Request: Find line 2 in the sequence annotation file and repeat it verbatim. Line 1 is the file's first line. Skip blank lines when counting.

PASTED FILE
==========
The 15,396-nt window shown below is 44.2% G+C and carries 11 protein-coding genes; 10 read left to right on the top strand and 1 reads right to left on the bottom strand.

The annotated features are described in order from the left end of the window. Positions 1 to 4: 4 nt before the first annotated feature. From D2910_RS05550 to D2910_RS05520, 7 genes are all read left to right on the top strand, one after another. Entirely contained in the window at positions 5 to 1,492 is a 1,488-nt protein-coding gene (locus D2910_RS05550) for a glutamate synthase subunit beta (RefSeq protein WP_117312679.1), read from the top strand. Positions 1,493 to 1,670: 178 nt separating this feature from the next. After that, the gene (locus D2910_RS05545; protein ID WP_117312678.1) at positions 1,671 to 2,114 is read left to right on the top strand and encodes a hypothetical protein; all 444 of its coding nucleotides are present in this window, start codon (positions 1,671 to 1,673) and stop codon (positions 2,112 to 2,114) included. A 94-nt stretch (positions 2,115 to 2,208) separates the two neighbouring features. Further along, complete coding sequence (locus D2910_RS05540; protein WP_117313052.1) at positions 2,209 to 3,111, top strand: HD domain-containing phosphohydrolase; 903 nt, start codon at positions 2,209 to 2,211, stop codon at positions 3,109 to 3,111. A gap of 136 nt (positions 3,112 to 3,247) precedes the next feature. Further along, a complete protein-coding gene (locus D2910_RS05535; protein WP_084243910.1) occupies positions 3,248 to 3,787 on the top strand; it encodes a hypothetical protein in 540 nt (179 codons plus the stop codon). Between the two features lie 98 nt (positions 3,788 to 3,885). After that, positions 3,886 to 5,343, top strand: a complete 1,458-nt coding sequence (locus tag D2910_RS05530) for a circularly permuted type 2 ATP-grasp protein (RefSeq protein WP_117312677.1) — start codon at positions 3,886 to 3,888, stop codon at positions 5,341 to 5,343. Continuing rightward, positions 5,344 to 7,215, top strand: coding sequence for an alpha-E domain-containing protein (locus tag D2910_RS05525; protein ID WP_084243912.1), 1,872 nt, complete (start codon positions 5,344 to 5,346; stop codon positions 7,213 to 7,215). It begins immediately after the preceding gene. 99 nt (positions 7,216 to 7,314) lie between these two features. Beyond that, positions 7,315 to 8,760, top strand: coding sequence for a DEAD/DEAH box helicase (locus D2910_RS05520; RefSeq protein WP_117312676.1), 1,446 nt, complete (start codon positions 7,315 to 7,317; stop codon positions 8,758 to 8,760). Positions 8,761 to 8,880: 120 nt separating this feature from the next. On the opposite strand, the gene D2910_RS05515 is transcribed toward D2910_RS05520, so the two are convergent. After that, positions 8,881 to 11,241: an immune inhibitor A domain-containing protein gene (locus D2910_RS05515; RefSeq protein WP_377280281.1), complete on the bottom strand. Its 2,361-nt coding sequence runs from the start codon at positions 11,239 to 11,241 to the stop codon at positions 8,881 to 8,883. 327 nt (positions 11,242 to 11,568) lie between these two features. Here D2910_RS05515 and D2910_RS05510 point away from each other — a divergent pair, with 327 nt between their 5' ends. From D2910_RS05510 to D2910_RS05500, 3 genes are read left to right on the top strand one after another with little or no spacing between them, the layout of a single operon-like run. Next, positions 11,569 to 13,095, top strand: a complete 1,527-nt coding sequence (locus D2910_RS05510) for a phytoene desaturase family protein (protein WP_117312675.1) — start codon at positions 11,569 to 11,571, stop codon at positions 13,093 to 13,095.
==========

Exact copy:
The annotated features are described in order from the left end of the window. Positions 1 to 4: 4 nt before the first annotated feature. From D2910_RS05550 to D2910_RS05520, 7 genes are all read left to right on the top strand, one after another. Entirely contained in the window at positions 5 to 1,492 is a 1,488-nt protein-coding gene (locus D2910_RS05550) for a glutamate synthase subunit beta (RefSeq protein WP_117312679.1), read from the top strand. Positions 1,493 to 1,670: 178 nt separating this feature from the next. After that, the gene (locus D2910_RS05545; protein ID WP_117312678.1) at positions 1,671 to 2,114 is read left to right on the top strand and encodes a hypothetical protein; all 444 of its coding nucleotides are present in this window, start codon (positions 1,671 to 1,673) and stop codon (positions 2,112 to 2,114) included. A 94-nt stretch (positions 2,115 to 2,208) separates the two neighbouring features. Further along, complete coding sequence (locus D2910_RS05540; protein WP_117313052.1) at positions 2,209 to 3,111, top strand: HD domain-containing phosphohydrolase; 903 nt, start codon at positions 2,209 to 2,211, stop codon at positions 3,109 to 3,111. A gap of 136 nt (positions 3,112 to 3,247) precedes the next feature. Further along, a complete protein-coding gene (locus D2910_RS05535; protein WP_084243910.1) occupies positions 3,248 to 3,787 on the top strand; it encodes a hypothetical protein in 540 nt (179 codons plus the stop codon). Between the two features lie 98 nt (positions 3,788 to 3,885). After that, positions 3,886 to 5,343, top strand: a complete 1,458-nt coding sequence (locus tag D2910_RS05530) for a circularly permuted type 2 ATP-grasp protein (RefSeq protein WP_117312677.1) — start codon at positions 3,886 to 3,888, stop codon at positions 5,341 to 5,343. Continuing rightward, positions 5,344 to 7,215, top strand: coding sequence for an alpha-E domain-containing protein (locus tag D2910_RS05525; protein ID WP_084243912.1), 1,872 nt, complete (start codon positions 5,344 to 5,346; stop codon positions 7,213 to 7,215). It begins immediately after the preceding gene. 99 nt (positions 7,216 to 7,314) lie between these two features. Beyond that, positions 7,315 to 8,760, top strand: coding sequence for a DEAD/DEAH box helicase (locus D2910_RS05520; RefSeq protein WP_117312676.1), 1,446 nt, complete (start codon positions 7,315 to 7,317; stop codon positions 8,758 to 8,760). Positions 8,761 to 8,880: 120 nt separating this feature from the next. On the opposite strand, the gene D2910_RS05515 is transcribed toward D2910_RS05520, so the two are convergent. After that, positions 8,881 to 11,241: an immune inhibitor A domain-containing protein gene (locus D2910_RS05515; RefSeq protein WP_377280281.1), complete on the bottom strand. Its 2,361-nt coding sequence runs from the start codon at positions 11,239 to 11,241 to the stop codon at positions 8,881 to 8,883. 327 nt (positions 11,242 to 11,568) lie between these two features. Here D2910_RS05515 and D2910_RS05510 point away from each other — a divergent pair, with 327 nt between their 5' ends. From D2910_RS05510 to D2910_RS05500, 3 genes are read left to right on the top strand one after another with little or no spacing between them, the layout of a single operon-like run. Next, positions 11,569 to 13,095, top strand: a complete 1,527-nt coding sequence (locus D2910_RS05510) for a phytoene desaturase family protein (protein WP_117312675.1) — start codon at positions 11,569 to 11,571, stop codon at positions 13,093 to 13,095.